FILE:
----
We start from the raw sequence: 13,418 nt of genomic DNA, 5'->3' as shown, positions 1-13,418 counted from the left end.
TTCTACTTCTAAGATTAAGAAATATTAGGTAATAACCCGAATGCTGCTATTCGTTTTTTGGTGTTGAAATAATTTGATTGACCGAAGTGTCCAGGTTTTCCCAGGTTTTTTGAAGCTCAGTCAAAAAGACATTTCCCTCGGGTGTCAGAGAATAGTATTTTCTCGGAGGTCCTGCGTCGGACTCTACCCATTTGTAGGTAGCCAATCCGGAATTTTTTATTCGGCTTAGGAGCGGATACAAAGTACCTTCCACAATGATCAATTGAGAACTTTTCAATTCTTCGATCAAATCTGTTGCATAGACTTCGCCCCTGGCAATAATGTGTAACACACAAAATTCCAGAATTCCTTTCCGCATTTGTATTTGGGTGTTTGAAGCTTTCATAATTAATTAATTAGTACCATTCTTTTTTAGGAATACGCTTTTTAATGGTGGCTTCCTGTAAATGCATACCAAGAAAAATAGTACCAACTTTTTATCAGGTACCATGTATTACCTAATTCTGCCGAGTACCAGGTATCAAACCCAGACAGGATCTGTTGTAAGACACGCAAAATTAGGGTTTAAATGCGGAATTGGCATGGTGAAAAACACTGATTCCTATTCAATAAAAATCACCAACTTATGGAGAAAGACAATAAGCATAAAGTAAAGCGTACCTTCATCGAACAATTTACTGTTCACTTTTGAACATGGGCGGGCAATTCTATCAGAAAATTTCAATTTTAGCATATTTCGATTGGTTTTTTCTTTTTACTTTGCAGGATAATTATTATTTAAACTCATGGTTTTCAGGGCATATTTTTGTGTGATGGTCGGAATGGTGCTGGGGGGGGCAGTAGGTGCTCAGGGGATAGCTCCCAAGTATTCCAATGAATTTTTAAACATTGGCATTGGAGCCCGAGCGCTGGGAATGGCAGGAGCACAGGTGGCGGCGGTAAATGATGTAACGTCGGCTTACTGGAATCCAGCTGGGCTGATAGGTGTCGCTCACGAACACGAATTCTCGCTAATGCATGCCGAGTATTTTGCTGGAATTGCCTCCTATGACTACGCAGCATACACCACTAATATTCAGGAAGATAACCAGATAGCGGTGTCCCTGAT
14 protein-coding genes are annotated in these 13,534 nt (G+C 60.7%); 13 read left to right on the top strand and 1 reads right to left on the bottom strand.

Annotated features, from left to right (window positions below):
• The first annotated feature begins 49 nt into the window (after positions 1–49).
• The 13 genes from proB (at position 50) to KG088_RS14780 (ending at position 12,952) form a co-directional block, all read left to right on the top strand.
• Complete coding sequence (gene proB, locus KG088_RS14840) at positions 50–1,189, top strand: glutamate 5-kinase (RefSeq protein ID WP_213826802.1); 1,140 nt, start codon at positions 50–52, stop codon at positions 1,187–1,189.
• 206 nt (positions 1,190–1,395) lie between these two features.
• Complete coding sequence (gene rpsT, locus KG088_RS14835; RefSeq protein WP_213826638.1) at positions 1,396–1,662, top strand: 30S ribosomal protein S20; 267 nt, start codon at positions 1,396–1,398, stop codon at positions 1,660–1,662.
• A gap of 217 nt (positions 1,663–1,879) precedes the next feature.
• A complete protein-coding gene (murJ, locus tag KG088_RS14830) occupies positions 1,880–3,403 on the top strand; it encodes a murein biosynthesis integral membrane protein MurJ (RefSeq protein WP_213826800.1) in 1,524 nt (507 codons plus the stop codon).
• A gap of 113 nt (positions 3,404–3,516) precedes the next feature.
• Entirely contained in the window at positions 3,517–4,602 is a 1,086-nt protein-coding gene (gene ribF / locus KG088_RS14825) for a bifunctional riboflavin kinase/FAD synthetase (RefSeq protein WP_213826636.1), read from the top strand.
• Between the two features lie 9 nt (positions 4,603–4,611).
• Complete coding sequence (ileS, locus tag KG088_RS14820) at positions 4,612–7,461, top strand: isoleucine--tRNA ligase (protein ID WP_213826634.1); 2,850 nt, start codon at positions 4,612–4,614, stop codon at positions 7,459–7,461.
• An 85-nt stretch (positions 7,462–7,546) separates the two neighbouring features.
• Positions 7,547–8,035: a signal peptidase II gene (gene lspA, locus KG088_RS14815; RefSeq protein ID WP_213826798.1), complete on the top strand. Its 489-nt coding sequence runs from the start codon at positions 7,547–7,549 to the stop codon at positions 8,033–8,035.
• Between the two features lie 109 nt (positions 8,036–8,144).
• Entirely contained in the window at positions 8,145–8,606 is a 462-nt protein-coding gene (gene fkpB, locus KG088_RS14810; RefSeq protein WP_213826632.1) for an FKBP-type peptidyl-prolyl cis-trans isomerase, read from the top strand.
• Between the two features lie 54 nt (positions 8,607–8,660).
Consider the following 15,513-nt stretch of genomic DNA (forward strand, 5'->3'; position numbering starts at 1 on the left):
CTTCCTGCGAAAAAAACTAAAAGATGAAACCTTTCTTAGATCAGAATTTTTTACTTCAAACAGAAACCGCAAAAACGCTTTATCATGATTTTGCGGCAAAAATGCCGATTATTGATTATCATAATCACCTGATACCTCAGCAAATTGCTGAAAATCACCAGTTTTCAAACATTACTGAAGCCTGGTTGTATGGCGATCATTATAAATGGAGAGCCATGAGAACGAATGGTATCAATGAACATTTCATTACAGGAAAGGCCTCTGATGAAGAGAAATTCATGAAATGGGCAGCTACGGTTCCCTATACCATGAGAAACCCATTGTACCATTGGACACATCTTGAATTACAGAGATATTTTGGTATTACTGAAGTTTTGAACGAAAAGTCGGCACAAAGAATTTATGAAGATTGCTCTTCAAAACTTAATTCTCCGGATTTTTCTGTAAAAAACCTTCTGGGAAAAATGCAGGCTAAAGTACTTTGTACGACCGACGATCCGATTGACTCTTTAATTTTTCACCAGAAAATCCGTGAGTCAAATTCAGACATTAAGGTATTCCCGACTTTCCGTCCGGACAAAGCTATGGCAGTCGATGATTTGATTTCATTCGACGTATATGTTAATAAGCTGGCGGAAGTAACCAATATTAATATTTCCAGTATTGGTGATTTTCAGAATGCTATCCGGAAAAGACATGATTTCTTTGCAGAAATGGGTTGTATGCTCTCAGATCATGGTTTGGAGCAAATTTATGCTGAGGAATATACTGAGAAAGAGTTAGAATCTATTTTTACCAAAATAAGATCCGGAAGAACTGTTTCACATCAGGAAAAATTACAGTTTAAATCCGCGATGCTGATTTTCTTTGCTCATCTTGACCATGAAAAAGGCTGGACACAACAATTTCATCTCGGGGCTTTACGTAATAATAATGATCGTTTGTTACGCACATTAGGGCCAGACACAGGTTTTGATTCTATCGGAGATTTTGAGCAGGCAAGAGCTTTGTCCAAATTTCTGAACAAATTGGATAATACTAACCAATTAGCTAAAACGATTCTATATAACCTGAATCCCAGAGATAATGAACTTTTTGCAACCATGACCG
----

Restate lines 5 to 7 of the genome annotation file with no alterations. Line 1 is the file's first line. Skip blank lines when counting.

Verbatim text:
• The first annotated feature begins 49 nt into the window (after positions 1–49).
• The 13 genes from proB (at position 50) to KG088_RS14780 (ending at position 12,952) form a co-directional block, all read left to right on the top strand.
• Complete coding sequence (gene proB, locus KG088_RS14840) at positions 50–1,189, top strand: glutamate 5-kinase (RefSeq protein ID WP_213826802.1); 1,140 nt, start codon at positions 50–52, stop codon at positions 1,187–1,189.